Often we live thinking, or at least hoping, that no natural disasters will befall us. However, over the last several years, tragedies and natural disaster have plagued too many, whether on the East Coast with hurricane Sandy, in the Midwest with active tornado seasons, in the Mountain West with the recent floods in Colorado, and of course, too many wild fires to count. Our hearts go out to those who have suffered so much. Many families, employers, and individuals have extended helping hands and assisted in the clean up and search and rescue missions. It is important for employers to understand an employee’s rights in this regard, and frankly, to encourage such great service to our communities.
Emergency Response Leave – Generally
Many states have laws governing an employee’s right to Emergency Response Leave. These laws can govern leave required of members of the National Guard, volunteer firefighters, volunteer emergency medical service personnel, and others. Each state has its own unique requirements governing documentation from employees, the duration of leave, and whether the leave is paid or unpaid. Employers should carefully consult with a qualified attorney to identify an employee’s leave entitlement and what the employer must provide to and can require of the employee.
Indiana Emergency Response Leave – Firefighters & EMS Personnel
For Indiana employers, emergency response leave can be categorized into two primary types. The first type of leave applies to volunteer firefighters and volunteer emergency medical service (EMS) personnel.
Employees seeking to qualify to be eligible to take emergency response leave must notify their employer in advance that he or she is a member of a volunteer fire department or emergency medical service. Employees who are considered “essential” employees may still not qualify for emergency response leave.
Protections to Qualifying Employees
Employees who are volunteer firefighters or members of a volunteer emergency medical service are protected from discipline for missing work to respond to a fire or emergency call. In addition, a qualifying employee may also miss work to recover from an injury resulting from his or her service relating to the emergency.
Employers may require the employee to give notice of the need for leave to respond to an emergency prior to the beginning of a shift if the need arises when the employee is not at work. If the need for leave arises while the employee is at work, the employer may require the employee to obtain prior approval from a supervisor.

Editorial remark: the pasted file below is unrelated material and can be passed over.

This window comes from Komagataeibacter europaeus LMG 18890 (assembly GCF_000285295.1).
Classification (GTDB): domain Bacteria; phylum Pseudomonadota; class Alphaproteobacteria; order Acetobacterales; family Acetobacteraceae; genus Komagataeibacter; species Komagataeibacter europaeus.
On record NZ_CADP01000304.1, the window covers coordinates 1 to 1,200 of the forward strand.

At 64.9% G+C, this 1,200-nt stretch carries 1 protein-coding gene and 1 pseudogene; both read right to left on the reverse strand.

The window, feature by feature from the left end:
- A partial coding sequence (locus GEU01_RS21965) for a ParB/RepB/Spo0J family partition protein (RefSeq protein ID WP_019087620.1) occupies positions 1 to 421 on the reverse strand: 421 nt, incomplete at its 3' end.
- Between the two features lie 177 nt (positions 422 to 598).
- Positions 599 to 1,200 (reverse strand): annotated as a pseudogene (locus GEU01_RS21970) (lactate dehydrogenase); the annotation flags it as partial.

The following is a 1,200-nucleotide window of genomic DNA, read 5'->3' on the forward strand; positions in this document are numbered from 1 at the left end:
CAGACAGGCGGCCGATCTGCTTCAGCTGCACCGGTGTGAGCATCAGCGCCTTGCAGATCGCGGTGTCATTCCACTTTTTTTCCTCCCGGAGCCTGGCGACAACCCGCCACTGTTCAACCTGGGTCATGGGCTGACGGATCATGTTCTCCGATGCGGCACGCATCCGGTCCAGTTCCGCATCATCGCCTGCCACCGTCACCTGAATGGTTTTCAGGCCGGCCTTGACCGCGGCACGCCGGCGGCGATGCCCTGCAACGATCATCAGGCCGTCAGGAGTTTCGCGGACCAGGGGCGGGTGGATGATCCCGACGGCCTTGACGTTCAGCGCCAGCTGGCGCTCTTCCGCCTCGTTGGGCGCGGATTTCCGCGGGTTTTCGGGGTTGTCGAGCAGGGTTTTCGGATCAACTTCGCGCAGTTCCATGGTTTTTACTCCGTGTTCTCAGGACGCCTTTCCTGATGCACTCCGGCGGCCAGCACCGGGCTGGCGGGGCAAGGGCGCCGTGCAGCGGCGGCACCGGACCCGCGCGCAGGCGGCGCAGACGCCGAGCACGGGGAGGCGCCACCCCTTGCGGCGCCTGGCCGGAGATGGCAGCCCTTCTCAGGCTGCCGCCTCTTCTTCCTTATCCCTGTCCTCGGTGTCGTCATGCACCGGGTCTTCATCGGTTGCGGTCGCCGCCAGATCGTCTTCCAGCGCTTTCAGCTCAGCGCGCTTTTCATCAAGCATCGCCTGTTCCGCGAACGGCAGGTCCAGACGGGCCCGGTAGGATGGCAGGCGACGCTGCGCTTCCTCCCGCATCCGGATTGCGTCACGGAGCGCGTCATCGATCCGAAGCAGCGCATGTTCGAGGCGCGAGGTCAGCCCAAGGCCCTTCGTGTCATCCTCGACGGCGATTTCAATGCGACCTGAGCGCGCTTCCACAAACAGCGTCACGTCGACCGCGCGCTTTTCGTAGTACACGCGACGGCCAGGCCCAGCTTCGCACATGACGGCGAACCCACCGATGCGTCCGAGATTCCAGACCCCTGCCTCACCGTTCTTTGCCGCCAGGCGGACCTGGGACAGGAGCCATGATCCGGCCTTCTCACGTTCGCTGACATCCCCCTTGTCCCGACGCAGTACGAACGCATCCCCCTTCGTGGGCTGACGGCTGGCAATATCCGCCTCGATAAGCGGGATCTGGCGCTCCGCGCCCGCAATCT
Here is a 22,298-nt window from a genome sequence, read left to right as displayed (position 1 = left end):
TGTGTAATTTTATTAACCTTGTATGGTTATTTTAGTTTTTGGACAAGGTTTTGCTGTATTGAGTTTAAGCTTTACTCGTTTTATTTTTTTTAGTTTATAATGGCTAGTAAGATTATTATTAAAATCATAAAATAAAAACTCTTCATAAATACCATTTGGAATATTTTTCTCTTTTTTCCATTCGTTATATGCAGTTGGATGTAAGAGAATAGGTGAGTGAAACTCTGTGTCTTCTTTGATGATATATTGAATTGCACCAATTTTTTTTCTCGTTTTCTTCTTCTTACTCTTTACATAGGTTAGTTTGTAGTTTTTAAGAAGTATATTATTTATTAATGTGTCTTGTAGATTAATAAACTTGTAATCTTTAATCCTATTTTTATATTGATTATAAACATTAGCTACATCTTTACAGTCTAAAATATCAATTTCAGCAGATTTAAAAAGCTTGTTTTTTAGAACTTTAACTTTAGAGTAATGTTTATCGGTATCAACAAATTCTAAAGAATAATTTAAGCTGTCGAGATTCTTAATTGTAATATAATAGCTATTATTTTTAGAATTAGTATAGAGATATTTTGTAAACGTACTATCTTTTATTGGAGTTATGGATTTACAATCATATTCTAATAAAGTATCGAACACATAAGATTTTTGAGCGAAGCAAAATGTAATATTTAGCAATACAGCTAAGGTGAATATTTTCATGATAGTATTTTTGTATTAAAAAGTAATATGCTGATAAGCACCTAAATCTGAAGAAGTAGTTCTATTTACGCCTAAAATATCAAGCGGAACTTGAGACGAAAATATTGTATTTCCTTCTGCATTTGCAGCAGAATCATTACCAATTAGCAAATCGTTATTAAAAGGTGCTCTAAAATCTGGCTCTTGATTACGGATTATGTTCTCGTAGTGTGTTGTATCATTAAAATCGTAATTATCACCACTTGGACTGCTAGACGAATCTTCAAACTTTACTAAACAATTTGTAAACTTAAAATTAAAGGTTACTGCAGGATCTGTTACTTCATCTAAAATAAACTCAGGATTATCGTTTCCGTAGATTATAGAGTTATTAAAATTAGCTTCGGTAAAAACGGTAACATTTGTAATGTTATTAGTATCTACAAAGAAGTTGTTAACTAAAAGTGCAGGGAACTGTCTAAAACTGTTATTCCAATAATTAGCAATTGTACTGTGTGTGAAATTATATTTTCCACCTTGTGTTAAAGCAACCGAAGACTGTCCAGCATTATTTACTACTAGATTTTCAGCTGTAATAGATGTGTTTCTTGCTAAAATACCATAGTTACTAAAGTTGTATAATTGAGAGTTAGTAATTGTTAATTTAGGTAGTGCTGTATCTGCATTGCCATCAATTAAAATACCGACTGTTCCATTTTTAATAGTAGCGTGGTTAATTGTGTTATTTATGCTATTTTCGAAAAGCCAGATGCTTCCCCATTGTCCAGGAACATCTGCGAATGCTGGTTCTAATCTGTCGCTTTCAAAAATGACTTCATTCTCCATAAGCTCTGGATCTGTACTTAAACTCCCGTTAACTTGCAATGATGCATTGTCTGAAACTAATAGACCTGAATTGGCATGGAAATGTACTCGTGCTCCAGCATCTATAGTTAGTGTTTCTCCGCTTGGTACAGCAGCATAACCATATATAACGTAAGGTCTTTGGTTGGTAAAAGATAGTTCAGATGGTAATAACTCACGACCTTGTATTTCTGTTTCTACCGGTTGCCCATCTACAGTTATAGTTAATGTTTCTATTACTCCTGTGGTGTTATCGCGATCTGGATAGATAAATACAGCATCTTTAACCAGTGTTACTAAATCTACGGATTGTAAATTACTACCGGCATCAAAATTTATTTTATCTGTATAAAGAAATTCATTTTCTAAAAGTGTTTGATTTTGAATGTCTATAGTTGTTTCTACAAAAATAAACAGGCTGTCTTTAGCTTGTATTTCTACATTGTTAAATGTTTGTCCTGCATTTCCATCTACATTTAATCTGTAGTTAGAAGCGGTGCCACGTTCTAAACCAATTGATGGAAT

The employer may require documentation from a fire chief or other person in charge at the time the emergency response is required. In addition, an employee injured during an emergency response may be required to provide documentation from a physician verifying that the injury occurred during an emergency response and that the absence was necessary for treatment. Medical information obtained must be treated as a confidential medical record.
Leave is Unpaid
Generally, emergency response leave is unpaid leave, although an employer may pay the employee if it chooses. In addition, the law entitles the employee to use vacation leave, personal time, or compensatory time off during the leave or to recover from an injury sustained during emergency response leave.
An employee requiring emergency response leave to recover from an injury sustained during an emergency response is entitled to up to six (6) months unpaid from the date of the injury.
Mobile Support Units
Finally, the law provides that the governor may establish mobile support units in response to a disaster, public health emergency, public safety emergency, or other similar event. Retaliation is prohibited against an employee serving in such a unit. Private sector employers may be reimbursed by the state for compensation paid to and expenses of the employee while on duty with the response unit.
Civil Air Patrol
The second category of emergency response leave is civil air patrol. While similar in some respects, the protections do differ.
Employees of private employers who are members of the civil air patrol must provide written notice to their employers in advance of an emergency service operation to be eligible for emergency response leave. Employees who are considered “essential” employees may still not qualify for emergency response leave.
Protections to Qualifying Employees
Qualifying employees are protected from retaliation for being absent from employment for having engaged in an emergency service operation that started before the employee’s shift. In addition, employees are protected from retaliation for leaving their employment to respond to an emergency service operation if they have obtain permission from their supervisor.
Emergency Service Operation
Emergency service operations include search and rescue missions designated by the Air Force Rescue Coordination Center; disaster relief, when requested by the federal or state emergency management agency; humanitarian services, when requested by the federal or state emergency management agency; and U.S. Air Force support designated by the First Air Force, North American Aerospace Defense Command.
The employer may require the employee to provide a written statement from the commander or other officer in charge of the civil air patrol at the time of the absence indicating that the employee was so engaged.
Employers should consider the following steps to ensure their compliance with these laws:
- Carefully review their handbook policies to determine if they currently address these types of leave;
- Implement and or revise policies to ensure compliance with these requirements; and
- Consider adopting policies that encourage employees to engage in these important services to their communities.
Please contact us if you have any questions or concerns regarding these topics.